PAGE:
That would not be money well-spent. Was it the best resume in the world? I did have my parents both attorneys! Using it I received about 5 interviews and my dream job!! When I called them, they also deliberately avoided answering my questions and tried to give me the hard sell over the phone.
Furthermore, I saw that almost NONE of the writers had any prior experience working for HR or being in any sort of position that involved firing and hiring. I just now asked a professional to write my resume, she had a lot of good feedback, good background and was affordable. The economy is so bad right now, that everyone needs help with getting their foot in the door.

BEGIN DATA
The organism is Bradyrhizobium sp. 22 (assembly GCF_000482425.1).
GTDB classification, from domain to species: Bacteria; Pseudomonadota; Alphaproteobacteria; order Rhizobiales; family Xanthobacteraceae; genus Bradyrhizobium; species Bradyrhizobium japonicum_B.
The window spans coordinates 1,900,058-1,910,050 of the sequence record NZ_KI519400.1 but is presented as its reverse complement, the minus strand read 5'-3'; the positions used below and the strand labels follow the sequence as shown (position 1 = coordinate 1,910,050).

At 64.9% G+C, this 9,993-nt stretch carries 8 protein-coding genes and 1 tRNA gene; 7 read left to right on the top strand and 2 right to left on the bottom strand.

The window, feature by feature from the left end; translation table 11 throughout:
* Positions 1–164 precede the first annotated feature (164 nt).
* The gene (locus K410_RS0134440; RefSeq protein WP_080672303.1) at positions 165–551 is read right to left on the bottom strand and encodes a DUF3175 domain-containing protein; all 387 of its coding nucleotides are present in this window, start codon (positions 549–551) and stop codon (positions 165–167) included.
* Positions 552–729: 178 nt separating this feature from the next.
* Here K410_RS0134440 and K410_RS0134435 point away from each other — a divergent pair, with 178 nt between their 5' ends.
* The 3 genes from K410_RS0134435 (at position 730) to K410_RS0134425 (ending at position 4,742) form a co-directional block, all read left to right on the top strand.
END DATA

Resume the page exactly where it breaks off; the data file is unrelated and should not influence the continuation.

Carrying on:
If I could have the help of a professional who has experience in writing and has a background as a HR manager, why not? Its just like going to see a Dr. As long as they are truthful in what they are writing, I see no harm. I did my resume myself awhile back and just kept updating it but I never get any call backs, she looked it over and immediately said why. I honestly am just not the best writer. Obviously I will look over the finished product and edit it myself if it needs to be done.
There is always someone more knowledgable than yourself- I dont mind asking for help, I just need a job! My experience is that these services are over-rated. I have had it done twice and both times the results were full of errors. One even had the name of my last employer wrong.